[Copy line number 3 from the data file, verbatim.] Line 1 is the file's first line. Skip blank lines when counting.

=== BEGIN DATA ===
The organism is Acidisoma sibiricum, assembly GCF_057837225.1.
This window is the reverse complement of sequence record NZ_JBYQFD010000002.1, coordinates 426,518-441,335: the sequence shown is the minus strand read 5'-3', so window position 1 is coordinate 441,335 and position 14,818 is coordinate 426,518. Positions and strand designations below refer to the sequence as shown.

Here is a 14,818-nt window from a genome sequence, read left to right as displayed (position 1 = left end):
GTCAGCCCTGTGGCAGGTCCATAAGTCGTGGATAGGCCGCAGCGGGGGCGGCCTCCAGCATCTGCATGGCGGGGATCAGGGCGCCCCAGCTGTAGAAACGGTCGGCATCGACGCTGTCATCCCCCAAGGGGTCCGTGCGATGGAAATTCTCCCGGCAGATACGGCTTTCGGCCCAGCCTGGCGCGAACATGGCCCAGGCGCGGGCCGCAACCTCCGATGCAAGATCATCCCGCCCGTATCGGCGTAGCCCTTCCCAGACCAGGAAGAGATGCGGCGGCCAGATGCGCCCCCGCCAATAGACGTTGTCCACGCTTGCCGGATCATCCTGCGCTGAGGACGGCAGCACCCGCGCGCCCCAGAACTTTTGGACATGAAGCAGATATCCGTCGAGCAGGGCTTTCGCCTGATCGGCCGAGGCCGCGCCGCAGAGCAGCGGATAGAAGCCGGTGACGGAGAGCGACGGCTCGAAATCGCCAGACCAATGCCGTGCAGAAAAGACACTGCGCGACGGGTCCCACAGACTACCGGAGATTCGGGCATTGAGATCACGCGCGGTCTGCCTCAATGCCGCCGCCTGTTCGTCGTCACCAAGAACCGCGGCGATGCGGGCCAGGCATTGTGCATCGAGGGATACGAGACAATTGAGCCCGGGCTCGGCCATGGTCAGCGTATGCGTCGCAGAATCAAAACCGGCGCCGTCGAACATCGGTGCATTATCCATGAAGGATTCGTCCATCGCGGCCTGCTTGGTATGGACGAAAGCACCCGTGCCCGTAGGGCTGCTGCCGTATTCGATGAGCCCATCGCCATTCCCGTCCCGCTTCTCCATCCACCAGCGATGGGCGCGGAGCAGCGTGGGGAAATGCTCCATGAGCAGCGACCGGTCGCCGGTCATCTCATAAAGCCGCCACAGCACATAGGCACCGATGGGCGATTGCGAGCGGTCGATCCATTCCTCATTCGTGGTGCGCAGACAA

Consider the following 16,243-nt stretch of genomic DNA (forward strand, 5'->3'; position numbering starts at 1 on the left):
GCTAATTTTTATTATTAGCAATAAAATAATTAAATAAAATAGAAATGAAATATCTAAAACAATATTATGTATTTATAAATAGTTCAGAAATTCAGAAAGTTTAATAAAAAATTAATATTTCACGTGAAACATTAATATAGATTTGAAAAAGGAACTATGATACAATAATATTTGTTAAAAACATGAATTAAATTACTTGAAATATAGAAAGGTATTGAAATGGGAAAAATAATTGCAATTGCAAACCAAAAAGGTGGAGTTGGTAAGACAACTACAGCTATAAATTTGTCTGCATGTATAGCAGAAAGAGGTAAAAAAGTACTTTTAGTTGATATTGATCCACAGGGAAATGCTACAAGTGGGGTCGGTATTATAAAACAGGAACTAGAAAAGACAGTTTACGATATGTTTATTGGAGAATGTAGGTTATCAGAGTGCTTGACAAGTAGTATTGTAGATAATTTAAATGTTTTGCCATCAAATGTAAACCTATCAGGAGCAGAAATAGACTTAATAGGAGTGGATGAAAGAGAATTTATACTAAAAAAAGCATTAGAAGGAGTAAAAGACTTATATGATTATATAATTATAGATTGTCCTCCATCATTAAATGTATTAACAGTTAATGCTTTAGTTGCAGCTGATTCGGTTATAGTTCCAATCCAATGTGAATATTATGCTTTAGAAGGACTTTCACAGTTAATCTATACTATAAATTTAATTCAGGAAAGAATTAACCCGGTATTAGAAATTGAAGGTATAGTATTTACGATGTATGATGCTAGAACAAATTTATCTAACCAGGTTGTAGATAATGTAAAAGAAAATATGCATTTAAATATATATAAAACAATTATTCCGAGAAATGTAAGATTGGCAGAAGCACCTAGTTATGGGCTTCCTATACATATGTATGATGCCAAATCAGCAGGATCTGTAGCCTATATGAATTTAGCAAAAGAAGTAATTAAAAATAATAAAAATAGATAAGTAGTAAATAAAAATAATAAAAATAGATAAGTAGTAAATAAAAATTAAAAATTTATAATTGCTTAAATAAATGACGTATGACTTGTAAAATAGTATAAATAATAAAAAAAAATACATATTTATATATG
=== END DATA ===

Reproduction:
Here is a 14,818-nt window from a genome sequence, read left to right as displayed (position 1 = left end):